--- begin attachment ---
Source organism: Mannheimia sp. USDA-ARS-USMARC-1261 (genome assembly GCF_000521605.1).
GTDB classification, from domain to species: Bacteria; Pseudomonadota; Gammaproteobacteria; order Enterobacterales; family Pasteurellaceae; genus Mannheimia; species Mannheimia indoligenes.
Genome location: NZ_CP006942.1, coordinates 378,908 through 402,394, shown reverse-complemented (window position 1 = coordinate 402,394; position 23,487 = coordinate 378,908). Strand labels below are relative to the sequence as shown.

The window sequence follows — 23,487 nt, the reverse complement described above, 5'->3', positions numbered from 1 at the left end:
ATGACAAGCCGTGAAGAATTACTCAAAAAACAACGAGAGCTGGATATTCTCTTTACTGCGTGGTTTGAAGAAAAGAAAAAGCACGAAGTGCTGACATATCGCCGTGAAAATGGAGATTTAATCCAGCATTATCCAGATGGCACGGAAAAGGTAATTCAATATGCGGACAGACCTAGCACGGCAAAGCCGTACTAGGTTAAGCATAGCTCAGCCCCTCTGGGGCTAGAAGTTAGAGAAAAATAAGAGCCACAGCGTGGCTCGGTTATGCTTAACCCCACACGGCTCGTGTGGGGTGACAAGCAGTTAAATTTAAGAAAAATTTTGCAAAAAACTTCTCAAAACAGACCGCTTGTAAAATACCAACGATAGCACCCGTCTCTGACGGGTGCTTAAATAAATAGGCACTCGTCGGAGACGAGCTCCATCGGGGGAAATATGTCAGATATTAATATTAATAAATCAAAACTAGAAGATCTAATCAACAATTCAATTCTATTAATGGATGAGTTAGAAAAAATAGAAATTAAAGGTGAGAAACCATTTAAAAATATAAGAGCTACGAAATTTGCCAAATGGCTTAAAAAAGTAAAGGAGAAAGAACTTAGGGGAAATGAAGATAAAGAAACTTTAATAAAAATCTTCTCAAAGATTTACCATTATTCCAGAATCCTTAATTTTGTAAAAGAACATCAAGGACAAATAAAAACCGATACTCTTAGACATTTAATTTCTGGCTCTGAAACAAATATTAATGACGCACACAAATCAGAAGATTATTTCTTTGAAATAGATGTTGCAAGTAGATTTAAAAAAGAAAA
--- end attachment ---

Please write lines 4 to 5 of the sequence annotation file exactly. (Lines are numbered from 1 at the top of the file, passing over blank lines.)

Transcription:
The window sequence follows — 23,487 nt, the reverse complement described above, 5'->3', positions numbered from 1 at the left end:
ATGACAAGCCGTGAAGAATTACTCAAAAAACAACGAGAGCTGGATATTCTCTTTACTGCGTGGTTTGAAGAAAAGAAAAAGCACGAAGTGCTGACATATCGCCGTGAAAATGGAGATTTAATCCAGCATTATCCAGATGGCACGGAAAAGGTAATTCAATATGCGGACAGACCTAGCACGGCAAAGCCGTACTAGGTTAAGCATAGCTCAGCCCCTCTGGGGCTAGAAGTTAGAGAAAAATAAGAGCCACAGCGTGGCTCGGTTATGCTTAACCCCACACGGCTCGTGTGGGGTGACAAGCAGTTAAATTTAAGAAAAATTTTGCAAAAAACTTCTCAAAACAGACCGCTTGTAAAATACCAACGATAGCACCCGTCTCTGACGGGTGCTTAAATAAATAGGCACTCGTCGGAGACGAGCTCCATCGGGGGAAATATGTCAGATATTAATATTAATAAATCAAAACTAGAAGATCTAATCAACAATTCAATTCTATTAATGGATGAGTTAGAAAAAATAGAAATTAAAGGTGAGAAACCATTTAAAAATATAAGAGCTACGAAATTTGCCAAATGGCTTAAAAAAGTAAAGGAGAAAGAACTTAGGGGAAATGAAGATAAAGAAACTTTAATAAAAATCTTCTCAAAGATTTACCATTATTCCAGAATCCTTAATTTTGTAAAAGAACATCAAGGACAAATAAAAACCGATACTCTTAGACATTTAATTTCTGGCTCTGAAACAAATATTAATGACGCACACAAATCAGAAGATTATTTCTTTGAAATAGATGTTGCAAGTAGATTTAAAAAAGAAAA